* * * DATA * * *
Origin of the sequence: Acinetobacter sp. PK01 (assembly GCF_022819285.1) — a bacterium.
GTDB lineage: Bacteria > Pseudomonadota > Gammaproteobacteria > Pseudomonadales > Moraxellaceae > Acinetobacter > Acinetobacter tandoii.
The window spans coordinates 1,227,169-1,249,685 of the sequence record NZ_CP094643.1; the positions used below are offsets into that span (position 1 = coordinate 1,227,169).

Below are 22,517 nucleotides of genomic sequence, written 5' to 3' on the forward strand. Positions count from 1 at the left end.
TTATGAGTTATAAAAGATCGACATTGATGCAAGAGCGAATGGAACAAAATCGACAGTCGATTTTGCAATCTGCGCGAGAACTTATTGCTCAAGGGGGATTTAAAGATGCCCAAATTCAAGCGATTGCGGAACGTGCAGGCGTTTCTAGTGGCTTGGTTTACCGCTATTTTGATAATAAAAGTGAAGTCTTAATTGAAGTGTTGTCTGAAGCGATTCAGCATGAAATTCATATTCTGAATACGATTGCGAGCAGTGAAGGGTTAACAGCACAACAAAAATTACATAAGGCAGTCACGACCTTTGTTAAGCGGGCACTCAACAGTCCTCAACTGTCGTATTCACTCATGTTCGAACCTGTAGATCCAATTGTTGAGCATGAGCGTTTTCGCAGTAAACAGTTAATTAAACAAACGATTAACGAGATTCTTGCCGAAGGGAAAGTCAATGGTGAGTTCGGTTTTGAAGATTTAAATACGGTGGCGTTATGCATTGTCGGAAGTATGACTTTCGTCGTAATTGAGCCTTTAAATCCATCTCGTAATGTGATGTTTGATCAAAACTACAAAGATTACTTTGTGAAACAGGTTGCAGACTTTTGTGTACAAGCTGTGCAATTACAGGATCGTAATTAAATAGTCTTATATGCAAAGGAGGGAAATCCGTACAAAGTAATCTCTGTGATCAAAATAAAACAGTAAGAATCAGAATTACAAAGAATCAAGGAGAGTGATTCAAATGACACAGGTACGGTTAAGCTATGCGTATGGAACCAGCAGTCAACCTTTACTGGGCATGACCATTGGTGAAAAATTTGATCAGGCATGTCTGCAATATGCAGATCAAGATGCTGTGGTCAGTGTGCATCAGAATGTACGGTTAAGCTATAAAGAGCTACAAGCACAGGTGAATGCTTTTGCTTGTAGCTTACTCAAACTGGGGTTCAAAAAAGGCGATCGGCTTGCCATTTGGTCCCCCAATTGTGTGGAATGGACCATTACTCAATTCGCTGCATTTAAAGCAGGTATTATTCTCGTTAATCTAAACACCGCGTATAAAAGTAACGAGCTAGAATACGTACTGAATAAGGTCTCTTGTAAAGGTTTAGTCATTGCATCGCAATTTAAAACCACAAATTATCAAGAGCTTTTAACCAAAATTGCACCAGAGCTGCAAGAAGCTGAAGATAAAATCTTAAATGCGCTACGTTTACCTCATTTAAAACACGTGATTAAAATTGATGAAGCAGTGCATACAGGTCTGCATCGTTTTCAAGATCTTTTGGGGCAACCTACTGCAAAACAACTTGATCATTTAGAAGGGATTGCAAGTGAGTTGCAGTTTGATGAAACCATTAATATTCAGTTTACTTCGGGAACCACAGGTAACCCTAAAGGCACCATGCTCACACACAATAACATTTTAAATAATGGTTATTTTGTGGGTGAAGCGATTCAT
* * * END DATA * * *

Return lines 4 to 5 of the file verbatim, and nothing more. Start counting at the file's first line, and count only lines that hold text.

Below are 22,517 nucleotides of genomic sequence, written 5' to 3' on the forward strand. Positions count from 1 at the left end.
TTATGAGTTATAAAAGATCGACATTGATGCAAGAGCGAATGGAACAAAATCGACAGTCGATTTTGCAATCTGCGCGAGAACTTATTGCTCAAGGGGGATTTAAAGATGCCCAAATTCAAGCGATTGCGGAACGTGCAGGCGTTTCTAGTGGCTTGGTTTACCGCTATTTTGATAATAAAAGTGAAGTCTTAATTGAAGTGTTGTCTGAAGCGATTCAGCATGAAATTCATATTCTGAATACGATTGCGAGCAGTGAAGGGTTAACAGCACAACAAAAATTACATAAGGCAGTCACGACCTTTGTTAAGCGGGCACTCAACAGTCCTCAACTGTCGTATTCACTCATGTTCGAACCTGTAGATCCAATTGTTGAGCATGAGCGTTTTCGCAGTAAACAGTTAATTAAACAAACGATTAACGAGATTCTTGCCGAAGGGAAAGTCAATGGTGAGTTCGGTTTTGAAGATTTAAATACGGTGGCGTTATGCATTGTCGGAAGTATGACTTTCGTCGTAATTGAGCCTTTAAATCCATCTCGTAATGTGATGTTTGATCAAAACTACAAAGATTACTTTGTGAAACAGGTTGCAGACTTTTGTGTACAAGCTGTGCAATTACAGGATCGTAATTAAATAGTCTTATATGCAAAGGAGGGAAATCCGTACAAAGTAATCTCTGTGATCAAAATAAAACAGTAAGAATCAGAATTACAAAGAATCAAGGAGAGTGATTCAAATGACACAGGTACGGTTAAGCTATGCGTATGGAACCAGCAGTCAACCTTTACTGGGCATGACCATTGGTGAAAAATTTGATCAGGCATGTCTGCAATATGCAGATCAAGATGCTGTGGTCAGTGTGCATCAGAATGTACGGTTAAGCTATAAAGAGCTACAAGCACAGGTGAATGCTTTTGCTTGTAGCTTACTCAAACTGGGGTTCAAAAAAGGCGATCGGCTTGCCATTTGGTCCCCCAATTGTGTGGAATGGACCATTACTCAATTCGCTGCATTTAAAGCAGGTATTATTCTCGTTAATCTAAACACCGCGTATAAAAGTAACGAGCTAGAATACGTACTGAATAAGGTCTCTTGTAAAGGTTTAGTCATTGCATCGCAATTTAAAACCACAAATTATCAAGAGCTTTTAACCAAAATTGCACCAGAGCTGCAAGAAGCTGAAGATAAAATCTTAAATGCGCTACGTTTACCTCATTTAAAACACGTGATTAAAATTGATGAAGCAGTGCATACAGGTCTGCATCGTTTTCAAGATCTTTTGGGGCAACCTACTGCAAAACAACTTGATCATTTAGAAGGGATTGCAAGTGAGTTGCAGTTTGATGAAACCATTAATATTCAGTTTACTTCGGGAACCACAGGTAACCCTAAAGGCACCATGCTCACACACAATAACATTTTAAATAATGGTTATTTTGTGGGTGAAGCGATTCAT